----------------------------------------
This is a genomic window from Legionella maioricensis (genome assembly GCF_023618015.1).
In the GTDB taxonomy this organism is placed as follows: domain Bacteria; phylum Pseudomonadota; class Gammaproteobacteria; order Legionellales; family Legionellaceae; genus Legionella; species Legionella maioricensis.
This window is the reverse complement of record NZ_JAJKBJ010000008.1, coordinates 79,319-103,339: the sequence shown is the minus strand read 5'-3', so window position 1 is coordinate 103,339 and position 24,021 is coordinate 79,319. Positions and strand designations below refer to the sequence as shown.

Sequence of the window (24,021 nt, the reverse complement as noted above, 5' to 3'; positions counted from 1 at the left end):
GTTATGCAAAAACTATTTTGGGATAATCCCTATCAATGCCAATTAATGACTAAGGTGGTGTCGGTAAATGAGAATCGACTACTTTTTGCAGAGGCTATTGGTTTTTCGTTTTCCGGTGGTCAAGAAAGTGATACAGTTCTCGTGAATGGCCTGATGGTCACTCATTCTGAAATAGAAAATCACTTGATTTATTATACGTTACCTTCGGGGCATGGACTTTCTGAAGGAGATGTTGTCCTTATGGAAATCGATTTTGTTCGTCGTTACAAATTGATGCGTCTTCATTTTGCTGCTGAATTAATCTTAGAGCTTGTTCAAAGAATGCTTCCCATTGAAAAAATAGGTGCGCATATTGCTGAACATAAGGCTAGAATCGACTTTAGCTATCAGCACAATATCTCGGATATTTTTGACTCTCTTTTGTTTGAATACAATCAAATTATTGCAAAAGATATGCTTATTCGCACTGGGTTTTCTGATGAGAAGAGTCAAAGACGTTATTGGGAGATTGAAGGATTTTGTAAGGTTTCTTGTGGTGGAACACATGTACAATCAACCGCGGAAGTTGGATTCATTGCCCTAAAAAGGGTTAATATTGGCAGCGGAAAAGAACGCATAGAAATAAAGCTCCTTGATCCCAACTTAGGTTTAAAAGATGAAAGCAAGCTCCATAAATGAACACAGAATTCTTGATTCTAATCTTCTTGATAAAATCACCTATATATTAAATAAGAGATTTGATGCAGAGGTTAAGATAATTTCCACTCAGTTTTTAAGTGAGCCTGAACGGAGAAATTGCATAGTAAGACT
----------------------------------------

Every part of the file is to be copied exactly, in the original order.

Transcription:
This is a genomic window from Legionella maioricensis (genome assembly GCF_023618015.1).
In the GTDB taxonomy this organism is placed as follows: domain Bacteria; phylum Pseudomonadota; class Gammaproteobacteria; order Legionellales; family Legionellaceae; genus Legionella; species Legionella maioricensis.
This window is the reverse complement of record NZ_JAJKBJ010000008.1, coordinates 79,319-103,339: the sequence shown is the minus strand read 5'-3', so window position 1 is coordinate 103,339 and position 24,021 is coordinate 79,319. Positions and strand designations below refer to the sequence as shown.

Sequence of the window (24,021 nt, the reverse complement as noted above, 5' to 3'; positions counted from 1 at the left end):
GTTATGCAAAAACTATTTTGGGATAATCCCTATCAATGCCAATTAATGACTAAGGTGGTGTCGGTAAATGAGAATCGACTACTTTTTGCAGAGGCTATTGGTTTTTCGTTTTCCGGTGGTCAAGAAAGTGATACAGTTCTCGTGAATGGCCTGATGGTCACTCATTCTGAAATAGAAAATCACTTGATTTATTATACGTTACCTTCGGGGCATGGACTTTCTGAAGGAGATGTTGTCCTTATGGAAATCGATTTTGTTCGTCGTTACAAATTGATGCGTCTTCATTTTGCTGCTGAATTAATCTTAGAGCTTGTTCAAAGAATGCTTCCCATTGAAAAAATAGGTGCGCATATTGCTGAACATAAGGCTAGAATCGACTTTAGCTATCAGCACAATATCTCGGATATTTTTGACTCTCTTTTGTTTGAATACAATCAAATTATTGCAAAAGATATGCTTATTCGCACTGGGTTTTCTGATGAGAAGAGTCAAAGACGTTATTGGGAGATTGAAGGATTTTGTAAGGTTTCTTGTGGTGGAACACATGTACAATCAACCGCGGAAGTTGGATTCATTGCCCTAAAAAGGGTTAATATTGGCAGCGGAAAAGAACGCATAGAAATAAAGCTCCTTGATCCCAACTTAGGTTTAAAAGATGAAAGCAAGCTCCATAAATGAACACAGAATTCTTGATTCTAATCTTCTTGATAAAATCACCTATATATTAAATAAGAGATTTGATGCAGAGGTTAAGATAATTTCCACTCAGTTTTTAAGTGAGCCTGAACGGAGAAATTGCATAGTAAGACT